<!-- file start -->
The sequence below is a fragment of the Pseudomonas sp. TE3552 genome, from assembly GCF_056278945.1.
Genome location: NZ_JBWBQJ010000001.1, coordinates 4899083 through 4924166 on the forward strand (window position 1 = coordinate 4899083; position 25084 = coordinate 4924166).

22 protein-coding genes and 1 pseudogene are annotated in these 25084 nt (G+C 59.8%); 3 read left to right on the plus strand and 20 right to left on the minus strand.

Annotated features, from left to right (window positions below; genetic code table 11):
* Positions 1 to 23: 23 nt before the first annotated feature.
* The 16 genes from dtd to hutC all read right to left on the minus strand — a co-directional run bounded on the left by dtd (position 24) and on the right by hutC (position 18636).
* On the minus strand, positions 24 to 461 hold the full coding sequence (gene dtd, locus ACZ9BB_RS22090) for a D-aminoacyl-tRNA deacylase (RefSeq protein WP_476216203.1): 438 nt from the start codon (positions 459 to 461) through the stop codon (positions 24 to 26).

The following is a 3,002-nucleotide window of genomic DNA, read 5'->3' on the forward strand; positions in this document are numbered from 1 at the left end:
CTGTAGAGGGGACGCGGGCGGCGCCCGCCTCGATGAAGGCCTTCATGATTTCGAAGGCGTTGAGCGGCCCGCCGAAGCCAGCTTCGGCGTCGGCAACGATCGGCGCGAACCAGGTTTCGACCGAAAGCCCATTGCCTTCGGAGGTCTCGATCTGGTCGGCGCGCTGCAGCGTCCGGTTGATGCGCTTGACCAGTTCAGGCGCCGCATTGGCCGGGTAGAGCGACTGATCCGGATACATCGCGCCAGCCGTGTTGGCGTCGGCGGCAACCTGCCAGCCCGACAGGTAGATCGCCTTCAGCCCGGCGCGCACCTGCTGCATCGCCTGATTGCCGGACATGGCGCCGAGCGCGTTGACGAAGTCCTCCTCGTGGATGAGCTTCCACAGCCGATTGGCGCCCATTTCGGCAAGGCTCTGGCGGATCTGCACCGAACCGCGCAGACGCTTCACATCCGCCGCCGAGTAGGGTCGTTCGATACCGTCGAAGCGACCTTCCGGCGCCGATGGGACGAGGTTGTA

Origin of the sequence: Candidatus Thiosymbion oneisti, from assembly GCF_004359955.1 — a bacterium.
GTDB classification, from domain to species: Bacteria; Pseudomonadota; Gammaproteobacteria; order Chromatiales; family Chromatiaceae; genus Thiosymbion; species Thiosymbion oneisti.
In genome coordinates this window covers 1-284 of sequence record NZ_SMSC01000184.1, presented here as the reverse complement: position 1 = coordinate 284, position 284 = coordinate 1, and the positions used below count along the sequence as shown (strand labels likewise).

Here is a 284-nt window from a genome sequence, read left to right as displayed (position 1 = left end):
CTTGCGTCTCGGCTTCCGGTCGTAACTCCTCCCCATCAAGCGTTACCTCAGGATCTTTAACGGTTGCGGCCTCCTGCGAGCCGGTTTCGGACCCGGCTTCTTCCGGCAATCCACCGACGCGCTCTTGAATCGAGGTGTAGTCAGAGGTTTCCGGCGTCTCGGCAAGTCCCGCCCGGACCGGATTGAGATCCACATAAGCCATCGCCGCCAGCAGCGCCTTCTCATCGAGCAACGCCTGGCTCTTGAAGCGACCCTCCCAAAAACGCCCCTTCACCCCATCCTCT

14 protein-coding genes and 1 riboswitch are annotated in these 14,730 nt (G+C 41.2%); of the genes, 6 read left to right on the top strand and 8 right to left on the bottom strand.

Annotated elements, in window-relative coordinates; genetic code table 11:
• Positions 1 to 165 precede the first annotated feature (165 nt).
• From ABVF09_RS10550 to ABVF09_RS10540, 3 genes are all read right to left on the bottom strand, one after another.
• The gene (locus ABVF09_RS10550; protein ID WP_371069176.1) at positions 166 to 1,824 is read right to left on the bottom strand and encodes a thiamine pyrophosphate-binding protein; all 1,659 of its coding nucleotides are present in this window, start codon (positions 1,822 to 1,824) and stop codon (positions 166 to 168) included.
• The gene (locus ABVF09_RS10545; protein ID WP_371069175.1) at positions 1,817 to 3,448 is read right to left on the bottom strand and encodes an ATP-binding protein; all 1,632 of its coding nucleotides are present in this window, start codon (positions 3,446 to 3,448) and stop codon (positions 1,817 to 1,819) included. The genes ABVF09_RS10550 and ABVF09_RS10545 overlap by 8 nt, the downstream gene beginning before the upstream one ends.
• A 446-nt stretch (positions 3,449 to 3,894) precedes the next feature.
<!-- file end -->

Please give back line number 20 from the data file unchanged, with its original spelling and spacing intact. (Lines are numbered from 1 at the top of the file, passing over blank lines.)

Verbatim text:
• The gene (locus ABVF09_RS10545; protein ID WP_371069175.1) at positions 1,817 to 3,448 is read right to left on the bottom strand and encodes an ATP-binding protein; all 1,632 of its coding nucleotides are present in this window, start codon (positions 3,446 to 3,448) and stop codon (positions 1,817 to 1,819) included. The genes ABVF09_RS10550 and ABVF09_RS10545 overlap by 8 nt, the downstream gene beginning before the upstream one ends.